Writer's residency time to learn

Dunedin man Tavita Nielsen-Mamea, the Emerging Pasifika Writer in Residence for 2020 at Victoria...
Dunedin man Tavita Nielsen-Mamea, the Emerging Pasifika Writer in Residence for 2020 at Victoria University in Wellington.PHOTO: SUPPLIED
Years of involvement with a Dunedin Pasifika event has acted as the catalyst for a local man to develop into a playwright, and land his first writing residency.

Tavita Nielsen-Mamea (24), Dunedin born and bred and educated at Brockville School and Kavanagh College, has been named the emerging Pasifika writer in residence for 2020 at Victoria University in Wellington.

He has landed the residency despite coming late to writing, and without a long background in theatre.

Nielsen-Mamea said he first got into writing when he went to Auckland in 2015, where he attended the Pacific Institute of Performing Arts.

He decided to write a play for one of his assignments there, the first play he had written.

Two years later, in Christchurch, he submitted the play to the Court Theatre development season E Toru, which supports the creation of new work by Maori and Pasifika artists.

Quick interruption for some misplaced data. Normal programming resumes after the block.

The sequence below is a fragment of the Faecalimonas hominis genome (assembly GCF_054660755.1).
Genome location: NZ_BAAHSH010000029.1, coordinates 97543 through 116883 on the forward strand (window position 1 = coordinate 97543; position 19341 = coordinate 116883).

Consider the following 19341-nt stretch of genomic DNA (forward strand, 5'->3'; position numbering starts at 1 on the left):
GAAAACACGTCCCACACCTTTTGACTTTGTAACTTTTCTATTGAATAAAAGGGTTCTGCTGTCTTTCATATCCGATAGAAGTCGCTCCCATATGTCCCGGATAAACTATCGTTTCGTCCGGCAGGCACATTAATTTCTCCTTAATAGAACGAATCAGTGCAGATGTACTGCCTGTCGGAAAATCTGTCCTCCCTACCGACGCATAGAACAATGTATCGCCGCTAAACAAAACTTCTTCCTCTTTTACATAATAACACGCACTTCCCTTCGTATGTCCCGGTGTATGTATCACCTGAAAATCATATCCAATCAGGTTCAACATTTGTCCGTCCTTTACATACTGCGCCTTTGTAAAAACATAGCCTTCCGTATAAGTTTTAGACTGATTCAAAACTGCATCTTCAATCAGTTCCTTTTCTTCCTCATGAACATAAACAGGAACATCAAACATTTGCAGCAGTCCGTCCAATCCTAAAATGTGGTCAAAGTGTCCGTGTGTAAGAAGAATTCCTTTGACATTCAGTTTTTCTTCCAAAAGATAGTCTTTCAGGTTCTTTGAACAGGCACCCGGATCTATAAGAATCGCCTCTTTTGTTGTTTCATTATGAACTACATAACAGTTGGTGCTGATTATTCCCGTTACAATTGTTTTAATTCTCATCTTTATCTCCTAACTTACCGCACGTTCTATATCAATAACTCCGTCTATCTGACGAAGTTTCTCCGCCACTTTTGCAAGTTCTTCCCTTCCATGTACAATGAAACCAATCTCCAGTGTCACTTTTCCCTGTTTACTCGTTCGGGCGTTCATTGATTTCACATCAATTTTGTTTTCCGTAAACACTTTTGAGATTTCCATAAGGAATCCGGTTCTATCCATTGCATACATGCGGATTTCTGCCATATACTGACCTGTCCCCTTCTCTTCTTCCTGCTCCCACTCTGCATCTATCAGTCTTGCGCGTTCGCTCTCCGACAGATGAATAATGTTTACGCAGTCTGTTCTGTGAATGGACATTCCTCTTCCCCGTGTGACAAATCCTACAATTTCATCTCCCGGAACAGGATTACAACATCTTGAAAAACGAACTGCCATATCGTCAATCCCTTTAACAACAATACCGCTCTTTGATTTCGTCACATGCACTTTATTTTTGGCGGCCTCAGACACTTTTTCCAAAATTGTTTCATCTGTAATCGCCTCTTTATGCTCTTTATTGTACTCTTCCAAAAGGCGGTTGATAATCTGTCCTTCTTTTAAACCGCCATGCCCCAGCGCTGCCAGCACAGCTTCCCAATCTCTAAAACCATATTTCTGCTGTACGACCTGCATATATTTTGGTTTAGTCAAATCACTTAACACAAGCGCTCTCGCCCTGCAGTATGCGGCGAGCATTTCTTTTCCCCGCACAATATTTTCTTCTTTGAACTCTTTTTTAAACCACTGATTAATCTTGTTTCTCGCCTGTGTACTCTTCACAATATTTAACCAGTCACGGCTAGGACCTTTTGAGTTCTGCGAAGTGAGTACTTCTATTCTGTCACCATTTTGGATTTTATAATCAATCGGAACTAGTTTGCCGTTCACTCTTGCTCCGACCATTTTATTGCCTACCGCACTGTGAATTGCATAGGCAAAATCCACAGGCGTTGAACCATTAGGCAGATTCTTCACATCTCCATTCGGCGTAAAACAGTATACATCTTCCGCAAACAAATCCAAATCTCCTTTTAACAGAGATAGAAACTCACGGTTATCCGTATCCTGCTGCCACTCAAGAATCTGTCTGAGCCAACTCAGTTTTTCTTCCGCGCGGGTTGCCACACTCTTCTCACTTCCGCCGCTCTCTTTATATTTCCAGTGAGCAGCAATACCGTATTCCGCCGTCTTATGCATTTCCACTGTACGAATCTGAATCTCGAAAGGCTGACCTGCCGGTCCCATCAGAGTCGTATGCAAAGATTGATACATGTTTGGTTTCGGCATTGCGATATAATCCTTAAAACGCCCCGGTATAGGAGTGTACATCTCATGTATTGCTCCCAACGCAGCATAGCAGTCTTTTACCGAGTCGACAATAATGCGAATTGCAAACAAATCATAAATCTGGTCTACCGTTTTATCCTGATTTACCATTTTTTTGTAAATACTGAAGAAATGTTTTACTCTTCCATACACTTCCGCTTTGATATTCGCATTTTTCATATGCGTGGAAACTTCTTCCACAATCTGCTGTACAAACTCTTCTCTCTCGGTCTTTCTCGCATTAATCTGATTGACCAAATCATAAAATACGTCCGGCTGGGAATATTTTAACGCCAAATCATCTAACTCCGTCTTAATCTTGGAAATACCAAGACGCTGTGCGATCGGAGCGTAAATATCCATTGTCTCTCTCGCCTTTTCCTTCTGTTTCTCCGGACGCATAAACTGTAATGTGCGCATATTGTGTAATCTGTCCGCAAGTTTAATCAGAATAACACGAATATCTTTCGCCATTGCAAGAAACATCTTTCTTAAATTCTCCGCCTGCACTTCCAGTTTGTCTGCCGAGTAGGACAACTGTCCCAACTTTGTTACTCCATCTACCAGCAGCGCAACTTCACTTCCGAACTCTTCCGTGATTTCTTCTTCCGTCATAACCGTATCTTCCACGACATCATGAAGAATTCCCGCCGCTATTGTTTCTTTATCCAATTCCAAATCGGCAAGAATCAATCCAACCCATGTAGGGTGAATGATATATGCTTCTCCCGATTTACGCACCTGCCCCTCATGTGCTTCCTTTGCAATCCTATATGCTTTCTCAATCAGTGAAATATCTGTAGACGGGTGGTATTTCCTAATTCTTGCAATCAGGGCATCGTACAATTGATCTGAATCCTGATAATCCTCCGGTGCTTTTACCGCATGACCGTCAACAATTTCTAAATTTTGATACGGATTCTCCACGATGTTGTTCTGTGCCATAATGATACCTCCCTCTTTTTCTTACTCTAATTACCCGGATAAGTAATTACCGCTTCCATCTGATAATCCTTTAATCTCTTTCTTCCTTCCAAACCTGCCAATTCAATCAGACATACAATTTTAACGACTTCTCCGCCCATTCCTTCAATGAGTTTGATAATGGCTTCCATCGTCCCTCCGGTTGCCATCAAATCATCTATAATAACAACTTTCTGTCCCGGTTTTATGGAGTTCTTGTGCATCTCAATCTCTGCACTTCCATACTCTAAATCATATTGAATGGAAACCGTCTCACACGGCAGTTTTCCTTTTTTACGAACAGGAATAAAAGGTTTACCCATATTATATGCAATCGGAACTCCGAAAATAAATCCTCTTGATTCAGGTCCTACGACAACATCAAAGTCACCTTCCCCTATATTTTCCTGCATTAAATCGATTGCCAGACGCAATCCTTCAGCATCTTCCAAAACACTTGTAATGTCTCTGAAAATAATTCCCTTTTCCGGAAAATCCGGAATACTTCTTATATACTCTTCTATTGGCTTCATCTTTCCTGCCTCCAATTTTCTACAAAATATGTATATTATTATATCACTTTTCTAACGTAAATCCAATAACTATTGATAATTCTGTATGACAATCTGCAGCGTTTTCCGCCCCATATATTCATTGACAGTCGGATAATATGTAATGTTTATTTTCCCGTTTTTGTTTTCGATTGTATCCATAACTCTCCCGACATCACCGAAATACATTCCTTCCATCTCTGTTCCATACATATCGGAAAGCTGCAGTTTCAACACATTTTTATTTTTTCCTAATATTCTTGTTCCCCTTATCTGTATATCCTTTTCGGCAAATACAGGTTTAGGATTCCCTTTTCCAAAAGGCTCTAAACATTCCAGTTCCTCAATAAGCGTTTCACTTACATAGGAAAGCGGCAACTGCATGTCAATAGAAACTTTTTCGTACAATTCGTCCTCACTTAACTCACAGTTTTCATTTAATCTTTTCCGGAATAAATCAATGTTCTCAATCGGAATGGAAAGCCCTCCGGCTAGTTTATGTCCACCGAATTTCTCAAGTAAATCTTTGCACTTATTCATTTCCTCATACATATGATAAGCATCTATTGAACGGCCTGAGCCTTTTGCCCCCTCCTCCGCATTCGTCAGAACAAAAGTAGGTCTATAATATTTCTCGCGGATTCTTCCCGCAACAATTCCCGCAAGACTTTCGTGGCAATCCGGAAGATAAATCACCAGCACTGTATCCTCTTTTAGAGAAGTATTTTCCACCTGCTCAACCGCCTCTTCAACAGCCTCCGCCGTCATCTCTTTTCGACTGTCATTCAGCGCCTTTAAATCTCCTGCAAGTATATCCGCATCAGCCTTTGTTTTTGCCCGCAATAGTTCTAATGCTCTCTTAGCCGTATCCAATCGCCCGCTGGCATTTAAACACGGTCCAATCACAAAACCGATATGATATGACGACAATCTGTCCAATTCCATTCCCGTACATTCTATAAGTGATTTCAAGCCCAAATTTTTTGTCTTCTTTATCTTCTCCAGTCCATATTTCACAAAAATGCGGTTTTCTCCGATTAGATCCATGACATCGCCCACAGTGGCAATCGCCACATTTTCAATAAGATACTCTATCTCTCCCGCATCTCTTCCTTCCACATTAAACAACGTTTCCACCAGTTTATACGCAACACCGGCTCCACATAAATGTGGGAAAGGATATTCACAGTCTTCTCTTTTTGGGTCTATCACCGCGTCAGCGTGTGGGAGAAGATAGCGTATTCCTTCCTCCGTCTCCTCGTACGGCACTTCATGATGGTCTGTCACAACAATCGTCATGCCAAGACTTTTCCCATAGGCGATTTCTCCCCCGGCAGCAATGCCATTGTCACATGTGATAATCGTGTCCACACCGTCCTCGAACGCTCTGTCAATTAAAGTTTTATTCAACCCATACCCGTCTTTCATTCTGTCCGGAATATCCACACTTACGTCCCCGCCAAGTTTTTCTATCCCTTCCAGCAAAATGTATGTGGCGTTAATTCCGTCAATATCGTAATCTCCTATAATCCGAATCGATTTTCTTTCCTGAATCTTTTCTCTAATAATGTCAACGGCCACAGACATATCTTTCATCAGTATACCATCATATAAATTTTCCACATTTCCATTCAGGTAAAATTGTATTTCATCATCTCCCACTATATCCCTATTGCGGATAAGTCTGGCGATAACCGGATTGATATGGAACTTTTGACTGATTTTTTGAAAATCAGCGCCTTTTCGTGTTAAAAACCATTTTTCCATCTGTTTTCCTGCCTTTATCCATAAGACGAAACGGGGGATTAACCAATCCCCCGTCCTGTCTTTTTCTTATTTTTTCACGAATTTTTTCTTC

The play - Au Ko Tuvalu - was picked up and performed there, and this year played at the Wellington Fringe Festival and the Auckland Performing Arts Centre.

He said he did not write creatively at school, as it was something that did not interest him at the time.

"That's why I was quite surprised I was able to do the script and make it into a show.

"It was my very first time and I was learning as I was going.

There had been, however, eight drafts of the work as it was developed.

"I was very much learning as I went."

While he had not had a history in writing, drama or theatre at school, he was passionate about the Pasifika Vibes event in Dunedin, with which he had been involved during his high school years since he was a year 9 pupil.

He found out he had gained the residency earlier this year, something he said was "really cool".

"I kind of want to learn it all, be able to make my own work, and do that for the rest of my life."

Nielsen-Mamea, who is of Samoan and Tuvaluan descent, will use the residency to work on a new theatre project.

At Victoria, he will be mentored by playwright Victor Rodger, and receive a stipend of $15,000 to write and research his new work for three months.

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